Five years ago the guidance and pastoral team met to discuss which initiatives would make the biggest difference to the wellbeing of our students. This is when Bun Bun La Hop, our Therapy Rabbit, entered the scene. He has been an important and real component of the guidance arena, making a significant difference to a number of girls. Sadly he retired at the start of this year, after many years of amazing work.
After considerable thought and research we decided to purchase another animal to continue and extend Bun Bun’s role and are very excited to introduce the newest member of our Guidance team, Mathilda. She is an 8 week old Golden Retriever puppy. There is a strongly credible body of research on the benefits of dogs to assist healing, wellbeing and belonging, and Golden Retrievers as a breed are highly regarded for companion and Guide dog roles.
Please see the articles linked below for further information about recent case studies and research around the use of Therapy Dogs.
What if schools hired dogs as Therapists? – https://brightthemag.com/can-a-dog-at-school-help-struggling-kids-7317a8eff20d
Animal Assisted Therapy in Counselling and School Settings – https://www.counseling.org/resources/library/eric%20digests/2001-05.pdf
Making Comfort Dogs an Everyday Part of School – https://www.kqed.org/mindshift/50580/making-comfort-dogs-an-everyday-part-of-school
Bringing a Dog to School – https://www.edutopia.org/article/bringing-dog-school
Therapy dogs can help reduce student stress, anxiety and improve school attendance – https://theconversation.com/therapy-dogs-can-help-reduce-student-stress-anxiety-and-improve-school-attendance-93073
We realise that there may be reasons why you may not want your daughter to interact with Mathilda, or to only have limited access to her on her lead. If this is the case please use the link below to share this information with us.
A school dog is a new situation for St Hilda’s, but it is not an unprecedented initiative in schools in NZ and overseas, and we believe the time is right to further enhance the support services we offer in our school. We are confident this will be a positive and constructive initiative that will support our students and staff, and continue to ensure we offer the best quality care for everyone in our school community.
Article about mindfulness featuring St Hilda’s.
It was very exciting to see St Hilda’s featured in the New Zealand Education Gazette in an article highlighting how schools, and in particular St Hilda’s, are using mindfulness. Below is the link.
Thank you to our PFA
We want to thank our PFA for their kind donation of appliances for the student kitchen. This is much appreciated.
Ali Copeman – PFA President delivering the donation.
Volunteers Required – PFA
Parents and senior students over 16 years of age.
The PFA has been given an opportunity to fundraise at this year’s Fleetwood Mac concert on September 21 at Forsyth Barr Stadium.
This involves working in one of the hospitality areas for approximately 8 hours and attending a 90min induction meeting in the week prior to the concert,
The PFA raises funds for the school community for the benefit of all students.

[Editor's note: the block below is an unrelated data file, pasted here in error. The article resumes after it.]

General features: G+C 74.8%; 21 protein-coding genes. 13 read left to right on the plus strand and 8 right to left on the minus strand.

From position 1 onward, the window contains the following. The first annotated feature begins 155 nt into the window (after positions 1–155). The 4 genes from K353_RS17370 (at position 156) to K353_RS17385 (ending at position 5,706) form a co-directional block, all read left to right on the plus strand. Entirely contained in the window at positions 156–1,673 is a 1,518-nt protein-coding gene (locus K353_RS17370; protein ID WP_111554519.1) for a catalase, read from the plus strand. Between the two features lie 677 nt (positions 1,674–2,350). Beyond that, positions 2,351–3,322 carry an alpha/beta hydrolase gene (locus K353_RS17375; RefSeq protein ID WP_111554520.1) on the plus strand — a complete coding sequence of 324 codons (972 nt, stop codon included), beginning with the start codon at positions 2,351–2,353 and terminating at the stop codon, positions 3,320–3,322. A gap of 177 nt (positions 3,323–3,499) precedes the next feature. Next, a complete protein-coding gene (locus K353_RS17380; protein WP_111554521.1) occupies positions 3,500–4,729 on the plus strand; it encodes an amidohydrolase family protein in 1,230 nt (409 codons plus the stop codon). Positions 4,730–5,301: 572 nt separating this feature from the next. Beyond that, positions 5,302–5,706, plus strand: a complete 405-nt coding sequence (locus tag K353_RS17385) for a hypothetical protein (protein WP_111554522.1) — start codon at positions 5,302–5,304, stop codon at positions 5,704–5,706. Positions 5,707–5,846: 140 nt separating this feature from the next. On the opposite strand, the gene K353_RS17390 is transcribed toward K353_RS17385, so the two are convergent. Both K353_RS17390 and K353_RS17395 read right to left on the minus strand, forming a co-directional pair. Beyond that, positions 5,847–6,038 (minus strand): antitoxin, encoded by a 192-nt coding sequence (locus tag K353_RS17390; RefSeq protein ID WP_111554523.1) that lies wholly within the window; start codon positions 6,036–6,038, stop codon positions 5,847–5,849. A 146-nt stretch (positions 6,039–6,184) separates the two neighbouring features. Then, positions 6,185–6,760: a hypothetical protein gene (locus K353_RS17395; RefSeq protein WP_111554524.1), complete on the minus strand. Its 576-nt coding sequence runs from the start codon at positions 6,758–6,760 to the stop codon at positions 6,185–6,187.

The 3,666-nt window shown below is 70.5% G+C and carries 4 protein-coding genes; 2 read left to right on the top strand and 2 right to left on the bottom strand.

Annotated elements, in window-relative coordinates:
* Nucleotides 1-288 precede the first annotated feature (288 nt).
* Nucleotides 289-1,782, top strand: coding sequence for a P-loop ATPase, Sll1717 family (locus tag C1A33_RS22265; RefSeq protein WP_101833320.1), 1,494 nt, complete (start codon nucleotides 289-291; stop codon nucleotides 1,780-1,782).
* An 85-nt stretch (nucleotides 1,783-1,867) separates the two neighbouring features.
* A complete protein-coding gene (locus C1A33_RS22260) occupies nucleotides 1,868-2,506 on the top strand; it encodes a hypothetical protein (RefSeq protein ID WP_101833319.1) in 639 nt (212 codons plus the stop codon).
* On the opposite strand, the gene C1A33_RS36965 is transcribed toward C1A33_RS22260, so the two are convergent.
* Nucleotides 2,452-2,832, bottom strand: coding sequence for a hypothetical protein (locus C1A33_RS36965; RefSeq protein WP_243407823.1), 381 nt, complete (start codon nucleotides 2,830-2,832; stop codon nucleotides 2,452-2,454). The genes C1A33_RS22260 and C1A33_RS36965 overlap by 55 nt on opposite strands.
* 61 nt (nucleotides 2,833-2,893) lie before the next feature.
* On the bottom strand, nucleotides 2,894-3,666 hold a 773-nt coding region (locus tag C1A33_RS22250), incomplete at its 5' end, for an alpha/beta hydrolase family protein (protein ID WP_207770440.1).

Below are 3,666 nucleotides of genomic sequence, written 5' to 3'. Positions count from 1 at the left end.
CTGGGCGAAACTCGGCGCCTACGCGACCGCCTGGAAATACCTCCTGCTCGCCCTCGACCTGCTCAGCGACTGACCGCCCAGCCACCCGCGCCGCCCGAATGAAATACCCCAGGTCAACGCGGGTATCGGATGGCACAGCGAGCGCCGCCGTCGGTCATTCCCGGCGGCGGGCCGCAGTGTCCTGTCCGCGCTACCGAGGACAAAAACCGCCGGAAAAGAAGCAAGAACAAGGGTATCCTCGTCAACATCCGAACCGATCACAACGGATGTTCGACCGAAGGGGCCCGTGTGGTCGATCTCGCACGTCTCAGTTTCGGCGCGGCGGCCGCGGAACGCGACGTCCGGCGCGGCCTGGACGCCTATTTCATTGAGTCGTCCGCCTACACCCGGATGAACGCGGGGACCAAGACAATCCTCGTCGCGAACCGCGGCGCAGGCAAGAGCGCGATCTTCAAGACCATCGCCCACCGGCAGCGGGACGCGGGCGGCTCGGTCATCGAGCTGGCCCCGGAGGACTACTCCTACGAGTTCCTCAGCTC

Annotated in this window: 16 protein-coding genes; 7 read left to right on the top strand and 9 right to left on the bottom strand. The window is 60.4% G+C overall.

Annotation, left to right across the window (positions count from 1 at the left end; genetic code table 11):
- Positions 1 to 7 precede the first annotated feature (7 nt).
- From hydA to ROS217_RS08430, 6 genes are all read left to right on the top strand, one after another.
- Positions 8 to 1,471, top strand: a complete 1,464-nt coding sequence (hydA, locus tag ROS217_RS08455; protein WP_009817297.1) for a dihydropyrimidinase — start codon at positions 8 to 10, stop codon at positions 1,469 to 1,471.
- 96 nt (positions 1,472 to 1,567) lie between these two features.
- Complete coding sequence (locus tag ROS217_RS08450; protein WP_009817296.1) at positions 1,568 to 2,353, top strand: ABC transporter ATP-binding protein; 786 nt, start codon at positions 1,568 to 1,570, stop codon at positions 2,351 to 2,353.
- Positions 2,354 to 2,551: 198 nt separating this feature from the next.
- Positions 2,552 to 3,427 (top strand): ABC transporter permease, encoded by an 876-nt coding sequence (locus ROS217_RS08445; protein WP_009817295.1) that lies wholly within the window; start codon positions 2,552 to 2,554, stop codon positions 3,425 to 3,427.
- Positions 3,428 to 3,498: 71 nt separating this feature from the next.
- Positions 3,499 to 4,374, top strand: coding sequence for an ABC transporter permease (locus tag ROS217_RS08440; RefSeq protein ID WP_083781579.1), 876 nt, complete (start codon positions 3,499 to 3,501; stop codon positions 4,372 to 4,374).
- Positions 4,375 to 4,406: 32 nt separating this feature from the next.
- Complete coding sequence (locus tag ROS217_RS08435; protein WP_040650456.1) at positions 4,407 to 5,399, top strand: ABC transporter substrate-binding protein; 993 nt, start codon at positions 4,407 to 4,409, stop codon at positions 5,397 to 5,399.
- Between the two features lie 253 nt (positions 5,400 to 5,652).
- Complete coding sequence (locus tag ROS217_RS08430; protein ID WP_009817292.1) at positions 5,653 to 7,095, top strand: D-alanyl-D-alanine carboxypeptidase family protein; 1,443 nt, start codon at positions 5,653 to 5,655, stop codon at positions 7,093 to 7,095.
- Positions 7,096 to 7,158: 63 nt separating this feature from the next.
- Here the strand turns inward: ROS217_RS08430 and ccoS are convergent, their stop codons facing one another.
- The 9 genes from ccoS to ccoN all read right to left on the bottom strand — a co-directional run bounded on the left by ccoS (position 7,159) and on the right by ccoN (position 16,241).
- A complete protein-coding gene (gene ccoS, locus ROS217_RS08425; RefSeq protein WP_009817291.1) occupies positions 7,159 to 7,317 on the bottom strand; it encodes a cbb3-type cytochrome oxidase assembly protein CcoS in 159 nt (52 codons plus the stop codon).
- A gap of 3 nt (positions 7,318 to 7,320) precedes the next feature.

It’s actually a lot of fun and if you are interested in receiving more information please contact Ali Copeman on email@example.com
Self Defence Project Information
Out and About
International students at Tunnel Beach
PFA – Family Quiz Night
Art Auction Gala
The Art Auction Gala is sold out and we have a catalogue of 25+ works by sought-after artists up for auction. Click here to view the catalogue.
Please contact firstname.lastname@example.org for all enquiries – we need your help to make this event a huge success for St Hilda’s.
SAVE THE DATE – St Hilda’s Careers Evening
Free seminar for parents
Parents and caregivers of secondary school students (Years 9-13) are invited to a free ‘Parents as Career Educators’ seminar on 28 August.
The seminar will provide parents with tips and advice to guide their teenagers through the various career and study options available to them in the modern world. This free seminar will cover:
The world of work: looking forward
- How to make informed career decisions now and in the future
- How parents can assist
- Career development resource.
Presented by a career consultant from the University of Canterbury | Te Whare Wānanga o Waitaha (UC), the seminar will assist parents to help their teens consider ALL their options, such as work, university, polytechnic, an apprenticeship, private providers or other possibilities. (This event is NOT about study options at UC.)
The seminar will be held from 7:00pm-8:30pm at Dunedin Community House, 301 Moray Place, Dunedin on Wednesday 28 August 2019. Register online at:www.canterbury.ac.nz/events
MoneyHub, a guide to scholarships
As many of our Year 13 students begin their applications for tertiary study and look for ways to fund their future studies – MoneyHub, a consumer finance website, has published a guide to hundreds of scholarships for any student planning to start university in 2020. The comprehensive list includes scholarships offered by every university as well as those specifically available to local students. A list of privately-funded, Maori, Pacific and International university scholarships completes the list. Applications close at various dates throughout the year. MoneyHub has also published a list of tips for scholarship success. For more details and to find suitable scholarships, visit the MoneyHub Scholarship page
Student Job Interview Guide and Tips
MoneyHub, a consumer finance website, has published a guide to job interview success, helping students to attend a job interview and have the confidence to shine! All job types are covered, and a list of template answers will help students put together their own replies. Getting a part-time or summer job is a lot easier with this guide. To access the guide, visit the MoneyHub Student Job Interview Tips page